OF MICE AND MEN, Birmingham representative

Review: OF MICE AND MEN, Birmingham RepJohn Steinbeck’s 1937 novel, set in California during the Great Depression, may be a period piece, but the parallels to life in the UK today are unmistakable. Addressing issues of poverty, displacement, prejudice and the desperation for independence, of mice and men timely returns to the Birmingham Rep stages in this new production directed by Iqbal Khan.

Immigrant farmworkers George and Lennie dream of buying a plot of land, with a room of their own, land and animals to care for, and no boss to answer to. It’s a simple dream, but one that has always seemed out of reach. When they start a new job on the farm and meet an elderly worker named Candy, an opportunity to fulfill their dream presents itself and hopes rise, but as the play’s title reminds us, the best plans often go awry.

Rep stage is big but ciarán Bagnall’s elegant suite of wood effects encloses the space, using sets of canted beams to represent barracks, barns, and ultimately an external landscape that may be far-reaching but feels cramped and claustrophobic. Bagnall’s lighting is equally effective, with the optimistic oranges of sunset giving way to the cool blues of night. The harsh shadows of the beams cut lines resembling prison bars in even the hottest scenes, a constant reminder of the limitations of the time for men like George and Lennie.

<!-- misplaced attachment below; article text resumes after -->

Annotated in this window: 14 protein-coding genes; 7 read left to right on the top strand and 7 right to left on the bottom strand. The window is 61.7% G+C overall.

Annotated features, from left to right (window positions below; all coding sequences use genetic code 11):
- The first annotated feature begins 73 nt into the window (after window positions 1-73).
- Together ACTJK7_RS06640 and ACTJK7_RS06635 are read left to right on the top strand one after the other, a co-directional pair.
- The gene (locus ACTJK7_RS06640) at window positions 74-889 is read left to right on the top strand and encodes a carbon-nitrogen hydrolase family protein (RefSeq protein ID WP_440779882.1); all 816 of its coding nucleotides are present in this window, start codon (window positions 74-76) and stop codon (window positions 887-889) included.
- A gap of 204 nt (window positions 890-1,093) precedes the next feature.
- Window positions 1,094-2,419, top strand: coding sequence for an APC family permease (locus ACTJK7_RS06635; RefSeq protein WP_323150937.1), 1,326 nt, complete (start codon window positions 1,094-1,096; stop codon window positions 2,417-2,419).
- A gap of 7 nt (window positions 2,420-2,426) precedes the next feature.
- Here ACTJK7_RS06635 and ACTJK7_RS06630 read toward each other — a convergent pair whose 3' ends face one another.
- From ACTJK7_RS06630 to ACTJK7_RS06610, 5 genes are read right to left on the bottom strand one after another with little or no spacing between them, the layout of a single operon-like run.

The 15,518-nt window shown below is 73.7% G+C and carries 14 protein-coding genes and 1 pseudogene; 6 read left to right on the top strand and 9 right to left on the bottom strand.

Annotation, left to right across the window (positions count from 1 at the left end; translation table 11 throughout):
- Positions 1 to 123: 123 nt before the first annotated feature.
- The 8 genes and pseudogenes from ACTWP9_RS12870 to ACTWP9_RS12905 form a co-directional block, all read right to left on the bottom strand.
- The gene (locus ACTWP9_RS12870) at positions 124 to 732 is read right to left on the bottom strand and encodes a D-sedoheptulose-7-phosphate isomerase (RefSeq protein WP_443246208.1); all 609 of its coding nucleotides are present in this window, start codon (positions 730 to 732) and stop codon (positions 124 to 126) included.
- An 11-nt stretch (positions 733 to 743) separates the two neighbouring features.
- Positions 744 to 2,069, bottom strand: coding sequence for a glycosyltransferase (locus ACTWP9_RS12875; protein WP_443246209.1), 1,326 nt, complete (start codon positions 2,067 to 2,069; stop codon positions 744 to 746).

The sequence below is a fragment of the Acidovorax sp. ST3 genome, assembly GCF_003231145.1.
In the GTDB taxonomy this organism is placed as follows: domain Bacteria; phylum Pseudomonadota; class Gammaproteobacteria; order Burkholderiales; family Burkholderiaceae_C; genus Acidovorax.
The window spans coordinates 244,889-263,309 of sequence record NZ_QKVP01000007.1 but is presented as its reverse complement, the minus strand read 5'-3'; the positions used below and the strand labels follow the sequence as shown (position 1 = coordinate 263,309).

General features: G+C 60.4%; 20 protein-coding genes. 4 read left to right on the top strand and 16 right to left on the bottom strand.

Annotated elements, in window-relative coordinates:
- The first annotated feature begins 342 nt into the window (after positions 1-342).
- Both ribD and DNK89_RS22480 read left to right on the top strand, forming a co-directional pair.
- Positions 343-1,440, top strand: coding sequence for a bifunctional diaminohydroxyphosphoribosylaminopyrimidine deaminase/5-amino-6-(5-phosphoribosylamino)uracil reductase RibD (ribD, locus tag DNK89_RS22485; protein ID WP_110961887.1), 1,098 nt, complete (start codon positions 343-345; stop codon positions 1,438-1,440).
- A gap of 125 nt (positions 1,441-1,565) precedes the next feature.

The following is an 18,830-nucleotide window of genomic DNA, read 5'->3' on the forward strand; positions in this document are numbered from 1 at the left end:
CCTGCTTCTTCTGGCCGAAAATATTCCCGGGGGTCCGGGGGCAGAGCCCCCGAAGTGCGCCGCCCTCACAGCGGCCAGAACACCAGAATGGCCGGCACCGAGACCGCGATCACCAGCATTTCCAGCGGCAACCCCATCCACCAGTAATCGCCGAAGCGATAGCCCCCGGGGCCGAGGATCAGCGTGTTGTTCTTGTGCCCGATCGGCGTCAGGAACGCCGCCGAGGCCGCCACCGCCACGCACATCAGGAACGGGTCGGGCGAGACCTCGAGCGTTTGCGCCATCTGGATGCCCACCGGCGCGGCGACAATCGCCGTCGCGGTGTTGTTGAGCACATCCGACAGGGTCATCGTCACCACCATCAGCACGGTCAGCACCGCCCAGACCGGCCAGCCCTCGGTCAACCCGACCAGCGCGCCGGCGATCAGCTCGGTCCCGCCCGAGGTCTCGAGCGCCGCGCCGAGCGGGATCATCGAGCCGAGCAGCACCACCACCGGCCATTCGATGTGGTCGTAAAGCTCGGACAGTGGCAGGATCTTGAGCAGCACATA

George played by Tom McCall is the lynchpin of the show, perfectly portraying the simmering anger and frustration of a man whose life has been a series of disappointments. His determination to protect Lennie and keep him out of trouble is his main driving force, and the affection between the two is conveyed subtly but sweetly through the physical movements of the actors. Opposite him, William Young gives a moving performance as Lennie, whom George describes as “like a child with no harm in him, except that he’s strong.” Young, who has complex learning difficulties, brings depth and pathos to Lennie, as well as humor and lightness. This production features several talented actors with disabilities, which is a joy to watch.

Lee Ravitz is completely believable as Candy, though unfortunately many of her lines are hard to understand. Maddy Hill also makes an impact as the wife of Curley, the partner of the boss’s son, who is abandoned by her husband and ostracized by the workers. It’s a relief to see the character come across as likeable here rather than simply seeking attention or having too much sex, as Steinbeck’s portrayal of women can certainly be problematic.

The work as a whole can be hard to watch, with its racist, misogynistic, and ableist language. It also has pacing issues, and at two hours and 45 minutes long, it sometimes feels like every word of the novel has been preserved here, to the detriment of the work. Conversations are rambling and circular, and ideas are repeated frequently, while instead some important moments are underplayed and given no respite. But while the road to the end may be long, it’s certainly worth getting there, and McCall and Young shine in the heartbreaking final scene.

Of Mice and Men will be at Birmingham Rep until April 8th and then will be on tour

photo credit: Ciarán Bagnall


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